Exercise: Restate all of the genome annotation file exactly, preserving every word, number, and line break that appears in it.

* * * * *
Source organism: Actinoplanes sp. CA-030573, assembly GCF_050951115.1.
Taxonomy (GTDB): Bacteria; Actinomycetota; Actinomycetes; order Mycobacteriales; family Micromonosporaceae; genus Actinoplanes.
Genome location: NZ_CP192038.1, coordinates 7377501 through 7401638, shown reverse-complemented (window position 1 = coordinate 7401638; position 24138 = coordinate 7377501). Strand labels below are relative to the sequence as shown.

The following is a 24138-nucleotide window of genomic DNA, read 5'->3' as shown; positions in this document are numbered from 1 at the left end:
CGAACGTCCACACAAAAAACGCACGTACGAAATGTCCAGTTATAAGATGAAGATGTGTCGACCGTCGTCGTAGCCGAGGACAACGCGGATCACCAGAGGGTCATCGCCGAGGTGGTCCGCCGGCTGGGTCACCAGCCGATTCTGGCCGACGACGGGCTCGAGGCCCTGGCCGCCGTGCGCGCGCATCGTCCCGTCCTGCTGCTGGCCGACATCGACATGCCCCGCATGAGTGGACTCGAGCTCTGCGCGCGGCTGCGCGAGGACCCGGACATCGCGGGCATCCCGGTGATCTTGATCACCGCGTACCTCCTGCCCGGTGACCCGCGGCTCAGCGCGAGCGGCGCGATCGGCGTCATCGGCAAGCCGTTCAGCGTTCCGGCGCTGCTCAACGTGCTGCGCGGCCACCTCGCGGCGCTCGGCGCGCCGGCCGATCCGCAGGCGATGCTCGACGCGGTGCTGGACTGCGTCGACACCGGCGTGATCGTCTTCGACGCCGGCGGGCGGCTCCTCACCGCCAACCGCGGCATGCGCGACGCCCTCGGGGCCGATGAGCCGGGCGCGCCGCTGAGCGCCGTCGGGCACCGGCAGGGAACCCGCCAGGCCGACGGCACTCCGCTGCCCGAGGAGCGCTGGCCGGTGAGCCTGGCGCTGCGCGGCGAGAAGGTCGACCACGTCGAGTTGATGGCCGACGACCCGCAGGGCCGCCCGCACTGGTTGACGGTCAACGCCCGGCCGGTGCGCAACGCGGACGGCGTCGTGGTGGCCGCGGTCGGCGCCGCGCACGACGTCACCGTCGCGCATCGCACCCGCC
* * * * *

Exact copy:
Source organism: Actinoplanes sp. CA-030573, assembly GCF_050951115.1.
Taxonomy (GTDB): Bacteria; Actinomycetota; Actinomycetes; order Mycobacteriales; family Micromonosporaceae; genus Actinoplanes.
Genome location: NZ_CP192038.1, coordinates 7377501 through 7401638, shown reverse-complemented (window position 1 = coordinate 7401638; position 24138 = coordinate 7377501). Strand labels below are relative to the sequence as shown.

The following is a 24138-nucleotide window of genomic DNA, read 5'->3' as shown; positions in this document are numbered from 1 at the left end:
CGAACGTCCACACAAAAAACGCACGTACGAAATGTCCAGTTATAAGATGAAGATGTGTCGACCGTCGTCGTAGCCGAGGACAACGCGGATCACCAGAGGGTCATCGCCGAGGTGGTCCGCCGGCTGGGTCACCAGCCGATTCTGGCCGACGACGGGCTCGAGGCCCTGGCCGCCGTGCGCGCGCATCGTCCCGTCCTGCTGCTGGCCGACATCGACATGCCCCGCATGAGTGGACTCGAGCTCTGCGCGCGGCTGCGCGAGGACCCGGACATCGCGGGCATCCCGGTGATCTTGATCACCGCGTACCTCCTGCCCGGTGACCCGCGGCTCAGCGCGAGCGGCGCGATCGGCGTCATCGGCAAGCCGTTCAGCGTTCCGGCGCTGCTCAACGTGCTGCGCGGCCACCTCGCGGCGCTCGGCGCGCCGGCCGATCCGCAGGCGATGCTCGACGCGGTGCTGGACTGCGTCGACACCGGCGTGATCGTCTTCGACGCCGGCGGGCGGCTCCTCACCGCCAACCGCGGCATGCGCGACGCCCTCGGGGCCGATGAGCCGGGCGCGCCGCTGAGCGCCGTCGGGCACCGGCAGGGAACCCGCCAGGCCGACGGCACTCCGCTGCCCGAGGAGCGCTGGCCGGTGAGCCTGGCGCTGCGCGGCGAGAAGGTCGACCACGTCGAGTTGATGGCCGACGACCCGCAGGGCCGCCCGCACTGGTTGACGGTCAACGCCCGGCCGGTGCGCAACGCGGACGGCGTCGTGGTGGCCGCGGTCGGCGCCGCGCACGACGTCACCGTCGCGCATCGCACCCGCC